My favorite team in baseball, the Kansas City Royals, are in a slump. They’ve lost 8 of the last 10 games. Their pitching just can’t quite find the strike zone, their offense isn’t hitting the ball well, and their defense doesn’t look as sharp. Mike Moustakas, their third baseman and leading home run hitter, broke his thumb on a routine play.
Personally, I’ve been slumping too. The best way I can describe it (using my limited understanding of the brain) is… My senses don’t seem to be communicating with my subconscious brain; and if those senses are actually communicating, then my subconscious brain is not forwarding many of the messages on to my conscious brain. I feel like I am not quite connected to the world around me.
- Food tastes less flavorful than it normally does.
- Colors are bland. I typically stop to look at the flowers on my walk into work, because they make me feel good/relaxed/happy. They’re not elevating my mood like they usually do.
- I feel “rudderless.” It’s like I have a lot less conviction towards things I typically would have. Things that usually excite my brain aren’t making me very excited.
Mentally, it feels like a significant portion of my brain has shut down. I can only hold about two things in my mind. If you asked me to buy three items at the grocery store, I would likely forget one — unless I did some Jedi mind trick.
In my work, it feels like I am just going through the motions. I can still solve the programming problems that I need to solve in my daily work, but my ability to learn new things seems turned off. Typically, I can chew on a new idea and let my subconscious brain tell me what it thinks. Right now, I feel neither excited nor apprehensive about new ideas. New ideas are just meh.
It really seems like my subconscious brain (the part of my brain responsible for processing inputs, creating emotions, and triggering conscious thoughts) is severely muted. Maybe it caught a cold? Maybe it’s installing an upgrade? I don’t know enough to explain what’s going on.
What I do know is that a slump can trigger a lot of fear in anyone — and that fear can only make things worse. “What if I never get my creativity back? What if this stays like this for the rest of my life? Will I lose my job because I can’t understand new ideas? Will I never learn anything new? I’m terrible at this.” When I don’t have full brainpower available, thoughts like these can quickly take up all the space, amplifying the effects of the slump.
It’s easier to explain it in the frame of baseball: A player (or team) that is in a slump will start to focus on their slumping statistics, which brings up a lot of fear, which tightens up muscles and vision, making every at-bat or ball-in-play even more difficult. The end result is more bad pitching, bad at-bats, and defensive errors.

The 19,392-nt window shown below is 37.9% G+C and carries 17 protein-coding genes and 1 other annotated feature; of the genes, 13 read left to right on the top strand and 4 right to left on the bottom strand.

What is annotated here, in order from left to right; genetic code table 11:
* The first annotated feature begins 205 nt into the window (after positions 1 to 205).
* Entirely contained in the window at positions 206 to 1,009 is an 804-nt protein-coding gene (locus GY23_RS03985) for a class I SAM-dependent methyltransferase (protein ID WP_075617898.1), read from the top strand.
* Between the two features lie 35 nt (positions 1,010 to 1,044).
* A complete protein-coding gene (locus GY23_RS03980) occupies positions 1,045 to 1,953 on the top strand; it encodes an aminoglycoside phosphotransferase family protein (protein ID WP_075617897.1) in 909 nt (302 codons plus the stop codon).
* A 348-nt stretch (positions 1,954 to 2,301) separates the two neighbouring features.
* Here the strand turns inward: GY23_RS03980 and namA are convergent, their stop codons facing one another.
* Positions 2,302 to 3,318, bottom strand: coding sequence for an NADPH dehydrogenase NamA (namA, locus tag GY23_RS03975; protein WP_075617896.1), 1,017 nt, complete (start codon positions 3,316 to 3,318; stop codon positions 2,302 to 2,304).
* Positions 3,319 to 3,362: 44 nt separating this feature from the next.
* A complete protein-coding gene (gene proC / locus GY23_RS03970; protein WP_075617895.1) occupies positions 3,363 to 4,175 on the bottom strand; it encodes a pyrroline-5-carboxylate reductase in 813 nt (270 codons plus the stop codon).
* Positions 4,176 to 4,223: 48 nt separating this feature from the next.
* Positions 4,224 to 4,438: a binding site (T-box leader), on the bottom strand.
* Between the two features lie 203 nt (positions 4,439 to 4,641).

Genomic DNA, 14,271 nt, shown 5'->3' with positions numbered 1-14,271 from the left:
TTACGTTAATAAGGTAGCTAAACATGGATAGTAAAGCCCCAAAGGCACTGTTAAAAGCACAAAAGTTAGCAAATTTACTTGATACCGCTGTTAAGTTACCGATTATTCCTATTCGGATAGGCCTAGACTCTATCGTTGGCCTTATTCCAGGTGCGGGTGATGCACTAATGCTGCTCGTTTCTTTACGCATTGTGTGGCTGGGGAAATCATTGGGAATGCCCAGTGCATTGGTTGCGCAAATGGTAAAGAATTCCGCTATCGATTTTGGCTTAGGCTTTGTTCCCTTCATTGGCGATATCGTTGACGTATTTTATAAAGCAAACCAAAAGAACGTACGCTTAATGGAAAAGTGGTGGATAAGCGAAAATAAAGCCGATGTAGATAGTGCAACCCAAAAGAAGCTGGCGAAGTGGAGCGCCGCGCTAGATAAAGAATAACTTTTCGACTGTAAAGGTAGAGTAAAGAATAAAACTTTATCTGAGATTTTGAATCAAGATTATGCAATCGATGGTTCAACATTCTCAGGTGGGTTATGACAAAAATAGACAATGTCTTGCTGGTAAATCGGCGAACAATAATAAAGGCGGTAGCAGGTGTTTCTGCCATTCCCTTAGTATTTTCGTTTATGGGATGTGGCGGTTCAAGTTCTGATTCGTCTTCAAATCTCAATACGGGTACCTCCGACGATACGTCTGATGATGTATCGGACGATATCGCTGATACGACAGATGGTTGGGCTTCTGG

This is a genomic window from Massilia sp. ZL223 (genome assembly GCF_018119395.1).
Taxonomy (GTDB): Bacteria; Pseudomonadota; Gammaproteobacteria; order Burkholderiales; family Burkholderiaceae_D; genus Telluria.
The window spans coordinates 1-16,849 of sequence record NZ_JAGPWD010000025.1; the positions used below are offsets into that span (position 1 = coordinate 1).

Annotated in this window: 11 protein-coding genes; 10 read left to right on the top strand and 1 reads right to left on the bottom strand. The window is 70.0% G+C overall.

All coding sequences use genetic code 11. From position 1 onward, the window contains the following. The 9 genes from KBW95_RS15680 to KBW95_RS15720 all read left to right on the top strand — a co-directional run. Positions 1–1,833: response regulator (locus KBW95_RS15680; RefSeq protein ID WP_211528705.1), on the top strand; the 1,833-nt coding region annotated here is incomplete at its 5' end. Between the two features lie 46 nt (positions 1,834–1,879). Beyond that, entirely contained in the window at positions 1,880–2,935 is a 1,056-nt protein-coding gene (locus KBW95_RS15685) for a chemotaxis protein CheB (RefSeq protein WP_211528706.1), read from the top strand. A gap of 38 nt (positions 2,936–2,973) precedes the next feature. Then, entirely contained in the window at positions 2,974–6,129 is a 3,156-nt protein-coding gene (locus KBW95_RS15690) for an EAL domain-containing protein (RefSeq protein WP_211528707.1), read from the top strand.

There are a lot opinions online about how to “break out of a slump,” but I think the best approach to this situation is the following:
- First, sit: You might want to jump into action. Your brain might tell you a hundred things you need to do, right now. Take a few minutes and just sit with it. Read through the rest of this list. When you do decide to take action, do so slowly/intentionally.
- Be realistic: Realize that slumps are part of the game. The best players in baseball fall into slumps. In fact, the best hitters only hit the ball 3 out of 10 times over their entire careers.
- Acknowledge fears, but don’t give in: Fearful thoughts are going to be exaggerated — and believing them will only make things worse.
- Take care of your basic needs: Go through the motions if you have to. Rest, eat well, socialize, go to work. Do what you need to do.
- Ask for help: Ask people for help. They may have been through something similar and could offer some advice.
- Experiment: Start switching up little things, one at a time. Take note of the results (if any), and think about why these results would have happened. Then revert that change and switch something else. Don’t go too wild here. You were doing just fine before the slump started. Chances are the solution is nearby.
Lastly, just keep swimming. It may just take time for your mental upgrade to occur. Stay confident that you’ll find a path to the other side. Try to avoid taking action on any thoughts rooted in fear/anger. Do take action on thoughts rooted in care to yourself and others.
As for the Royals, it seems like they are taking a similar approach. The coaches and players aren’t making drastic changes, and it doesn’t seem like the players are getting down on themselves. In fact, during interviews, the players seem be saying what we could all try to remember more often in life, “It’s a long season, sometimes you’re hot, sometimes you’re not. Just keep hacking.”